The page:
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15 March 2004

I donít know how many recipes Iíve read, in thirty-odd years of cooking. Tens of thousands, surely. For sheer happy idiocy, my favourite is still one of my motherís, which included the instruction to Ďtake the bowl to the cow, and milk one pint directly into ití. For a generation of collective folly, the award goes to all those who have ever said ĎFry the meat, to seal in the flavourí - actually frying does the reverse, it opens the pores of the meat to release juices and hence flavour. Browning the meat does caramelise the outside and hence add a whole new dimension to the taste, which is probably how the confusion arose, but thereís small excuse for its perpetuation.

Anyway, I have a new candidate for individual stupidity. I cooked a chicken curry last night, flavoured largely with tamarind and tomatoes; it was the first time, so I followed the recipe quite closely (except that I used thighs rather than breast meat, so had to cook it longer - thereís more flavour, and I do like sucking meat off the bone). And it says, indeed this is the first thing that it says, it says ĎAs the chillies in this dish are split lengthways, the heat isnít overwhelming.í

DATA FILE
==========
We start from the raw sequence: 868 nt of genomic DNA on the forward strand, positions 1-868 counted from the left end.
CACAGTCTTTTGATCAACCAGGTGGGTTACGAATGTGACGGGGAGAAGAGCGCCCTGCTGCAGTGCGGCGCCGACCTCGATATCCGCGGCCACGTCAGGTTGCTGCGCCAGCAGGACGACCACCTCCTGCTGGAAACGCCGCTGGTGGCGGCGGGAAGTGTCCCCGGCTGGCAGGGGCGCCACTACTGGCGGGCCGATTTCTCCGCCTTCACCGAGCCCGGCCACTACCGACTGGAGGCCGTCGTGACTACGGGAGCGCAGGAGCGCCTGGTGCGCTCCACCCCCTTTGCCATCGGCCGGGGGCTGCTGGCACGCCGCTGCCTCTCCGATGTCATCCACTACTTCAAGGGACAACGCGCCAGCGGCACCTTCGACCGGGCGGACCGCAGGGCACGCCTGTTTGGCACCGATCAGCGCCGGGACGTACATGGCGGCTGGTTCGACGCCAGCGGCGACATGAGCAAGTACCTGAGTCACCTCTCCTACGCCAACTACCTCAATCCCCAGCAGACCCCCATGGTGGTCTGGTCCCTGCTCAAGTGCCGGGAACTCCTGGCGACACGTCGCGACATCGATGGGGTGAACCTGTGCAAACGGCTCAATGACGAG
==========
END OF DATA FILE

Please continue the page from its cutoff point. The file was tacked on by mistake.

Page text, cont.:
Excuse me? I was so shaken by that, I forgot to put any lemon into my lemon rice. Look, Iím happy to acknowledge that garlic changes its nature, the more you interfere with it; left whole, the cloves are sweet and mild, and as you progress through slicing and chopping and crushing and pounding, so they become more and more pungent. I donít know how that works, but itís incontestable. Chillies, on the other hand - no. A chilli contains a certain quantity of capsaicin, and thatís that. The smaller you chop it, the more quickly the chemical will be released into the rest of the dish; leave it whole, and much of the heat will be retained within the chilli. This much is obvious. Which angle you approach it from, lengthways or widthways - no. Thatís not even superstition, itís absurdity to suggest that it could conceivably make a difference. I am smitten by a whole new idea, for a book of quantum cookery in which it would make all the difference in the world, but alas, it would be fiction...

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© Chaz Brenchley 2004
Reproduced here by permission of Chaz Brenchley, who asserts his moral right to be identified as the author of this work.